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Budget cuts force board to consider closure of special needs school

OKLAHOMA CITY - In light of another revenue failure at the Oklahoma State Capitol, the state's largest school district is trying, once again, to balance its budget.

Superintendent Aurora Lora has proposed the closure of six school buildings - an effort that could potentially save the district $1.2 million.

The Oklahoma State Department of Education cut Oklahoma City Public Schools funding by $30 million last year.

This year, the district is bracing for $4 million to $16 million in additional cuts.

One of the elementary schools in danger of closure, Johnson Elementary, is a special needs magnet school.

"Somehow, we're having to figure out how to make this horrible, horrible budget work for one more year," Lora said to parents Thursday night during an informational meeting at the school.

Lora's plan is not a done deal yet.

It is a cost-saving suggestion to the school board.

The biggest factors, according to the district, are low enrollment, building quality and neighboring schools with space.

"I know this is painful," Lora said. "These are really hard decisions. We do not have a lot of choices. I'm doing everything I can to make sure kids really get a good education in this city in this environment."

Enrollment at Johnson Elementary is right around 200.

It's a special needs magnet school with almost 30 percent of the students labeled as having special needs.

The hallways at Johnson are lined with wheelchairs and other special equipment for a student population that can't just easily move into another school.

Many of the students are profoundly challenged.

"My son, who was once non-verbal, he can now talk in conversations. He's comfortable," said Cori Caldwell, whose son attends Johnson Elementary.

Johnson has a million-dollar gymnasium that's just a few years old and a brand new $100,000 playground designed for wheelchair bound students.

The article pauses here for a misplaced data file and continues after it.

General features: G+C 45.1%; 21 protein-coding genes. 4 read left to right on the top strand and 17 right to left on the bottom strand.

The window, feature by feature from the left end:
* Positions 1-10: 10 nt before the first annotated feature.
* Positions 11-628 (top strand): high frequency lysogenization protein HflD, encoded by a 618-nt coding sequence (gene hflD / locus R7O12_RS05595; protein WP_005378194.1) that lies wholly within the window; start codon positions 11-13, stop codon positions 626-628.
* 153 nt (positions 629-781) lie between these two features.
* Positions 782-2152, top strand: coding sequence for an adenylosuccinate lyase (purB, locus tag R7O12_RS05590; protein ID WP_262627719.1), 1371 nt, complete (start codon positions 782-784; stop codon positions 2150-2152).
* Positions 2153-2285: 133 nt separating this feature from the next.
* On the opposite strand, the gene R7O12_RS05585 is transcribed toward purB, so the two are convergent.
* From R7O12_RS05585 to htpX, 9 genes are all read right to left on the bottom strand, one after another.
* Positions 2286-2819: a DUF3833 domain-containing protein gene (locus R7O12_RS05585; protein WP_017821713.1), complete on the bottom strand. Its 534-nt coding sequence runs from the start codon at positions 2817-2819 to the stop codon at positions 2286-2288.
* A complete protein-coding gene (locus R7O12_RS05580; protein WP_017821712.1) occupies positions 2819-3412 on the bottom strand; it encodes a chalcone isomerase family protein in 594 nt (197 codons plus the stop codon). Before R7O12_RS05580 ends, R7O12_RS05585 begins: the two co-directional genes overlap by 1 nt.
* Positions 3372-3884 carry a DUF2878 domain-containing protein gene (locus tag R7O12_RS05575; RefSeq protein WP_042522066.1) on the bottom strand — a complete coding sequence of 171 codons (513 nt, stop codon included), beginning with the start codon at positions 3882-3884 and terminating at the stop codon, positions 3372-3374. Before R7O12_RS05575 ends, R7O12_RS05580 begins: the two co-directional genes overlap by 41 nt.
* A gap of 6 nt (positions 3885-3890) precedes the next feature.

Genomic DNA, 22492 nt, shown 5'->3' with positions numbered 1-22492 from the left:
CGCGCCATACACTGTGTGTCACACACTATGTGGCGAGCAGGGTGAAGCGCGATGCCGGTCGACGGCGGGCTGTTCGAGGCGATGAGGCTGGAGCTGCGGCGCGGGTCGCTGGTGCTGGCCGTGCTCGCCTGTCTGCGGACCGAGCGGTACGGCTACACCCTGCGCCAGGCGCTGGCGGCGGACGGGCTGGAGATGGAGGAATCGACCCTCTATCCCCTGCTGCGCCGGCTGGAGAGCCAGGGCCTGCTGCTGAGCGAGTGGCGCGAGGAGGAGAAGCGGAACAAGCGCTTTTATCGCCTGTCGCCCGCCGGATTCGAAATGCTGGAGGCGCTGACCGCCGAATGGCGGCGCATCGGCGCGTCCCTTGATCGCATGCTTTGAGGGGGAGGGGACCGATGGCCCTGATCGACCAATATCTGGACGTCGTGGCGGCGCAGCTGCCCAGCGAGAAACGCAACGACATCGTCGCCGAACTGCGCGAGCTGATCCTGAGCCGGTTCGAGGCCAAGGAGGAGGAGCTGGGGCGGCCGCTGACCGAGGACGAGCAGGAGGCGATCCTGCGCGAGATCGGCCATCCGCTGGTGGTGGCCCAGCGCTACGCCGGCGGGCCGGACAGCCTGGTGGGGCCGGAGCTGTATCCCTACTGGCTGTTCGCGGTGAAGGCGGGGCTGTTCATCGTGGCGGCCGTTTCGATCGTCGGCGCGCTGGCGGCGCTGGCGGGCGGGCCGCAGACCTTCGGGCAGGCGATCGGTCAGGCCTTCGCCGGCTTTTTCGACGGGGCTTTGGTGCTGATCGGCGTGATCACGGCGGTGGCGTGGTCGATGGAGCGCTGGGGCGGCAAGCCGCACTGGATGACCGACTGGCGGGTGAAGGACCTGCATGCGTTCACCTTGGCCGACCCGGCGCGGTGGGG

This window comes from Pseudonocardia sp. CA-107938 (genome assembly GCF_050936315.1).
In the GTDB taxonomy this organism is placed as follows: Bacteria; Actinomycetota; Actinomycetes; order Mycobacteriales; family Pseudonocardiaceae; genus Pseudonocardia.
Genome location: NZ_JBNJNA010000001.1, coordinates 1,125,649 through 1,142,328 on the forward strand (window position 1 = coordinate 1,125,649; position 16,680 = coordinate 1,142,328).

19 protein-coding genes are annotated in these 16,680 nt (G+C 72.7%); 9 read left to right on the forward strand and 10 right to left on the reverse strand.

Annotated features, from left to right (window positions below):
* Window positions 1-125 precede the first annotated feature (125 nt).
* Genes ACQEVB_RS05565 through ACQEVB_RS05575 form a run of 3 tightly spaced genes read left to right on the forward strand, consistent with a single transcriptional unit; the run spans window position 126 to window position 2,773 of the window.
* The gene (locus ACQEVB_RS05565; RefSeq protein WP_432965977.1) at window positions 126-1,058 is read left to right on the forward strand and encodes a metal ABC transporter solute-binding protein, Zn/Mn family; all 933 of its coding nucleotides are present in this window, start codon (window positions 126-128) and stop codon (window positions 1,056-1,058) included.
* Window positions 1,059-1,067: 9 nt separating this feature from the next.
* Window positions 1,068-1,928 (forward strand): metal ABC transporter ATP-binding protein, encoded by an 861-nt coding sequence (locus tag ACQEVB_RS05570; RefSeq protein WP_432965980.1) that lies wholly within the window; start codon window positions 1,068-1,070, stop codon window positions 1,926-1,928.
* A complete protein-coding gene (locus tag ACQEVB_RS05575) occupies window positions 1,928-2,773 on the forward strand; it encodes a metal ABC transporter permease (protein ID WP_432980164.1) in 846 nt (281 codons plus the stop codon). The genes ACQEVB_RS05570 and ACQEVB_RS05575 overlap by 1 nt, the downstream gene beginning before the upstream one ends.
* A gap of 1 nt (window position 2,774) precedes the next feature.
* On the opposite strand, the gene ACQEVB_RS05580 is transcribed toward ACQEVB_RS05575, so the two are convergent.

It's one of the only schools in the district with a full-time nurse.

Parents and teachers are concerned the superintendent gave little to no consideration to the fragile population at the small school.

"Our autism spectrum disorder kids do way better in a small setting than in a school with 500 kids," said Rachel Lackmeyer, a former teacher at Johnson.

In fact, Johnson has such great resources for special needs students that more than half of the students are transfers, including some out-of-district transfers.

Jeff Berry's 9-year-old daughter is a fourth grader at Johnson.

He is concerned because the superintendent's plan recommends moving the Johnson students to nearby Ridgeview Elementary, which is not similarly equipped to handle special needs.

"They say they're going to save $250,000 by closing this school, but they're going to spend well over that to renovate that school to make it handicap accessible," Berry said. "There's a bunch of stuff that Ridgeview doesn't offer than Johnson does."

The Oklahoma Legislature has put the crunch on local school districts around the state with debilitating budget cuts.

Every district in the state is again trying to make up for the state's poor management of revenue.

In Oklahoma City, the fight is on to keep the doors open at each of the six endangered buildings.

"I don't like it," said Oklahoma City Ward 2 Councilman Ed Shadid. "You need to spread the pain throughout the district. You don't pick on certain neighborhoods. You don't pick on neighborhoods or special disability schools."

The superintendent is listening as parents all around Oklahoma City show up to keep the lights on in their neighborhood schools.

The school board will vote on the issue April 6.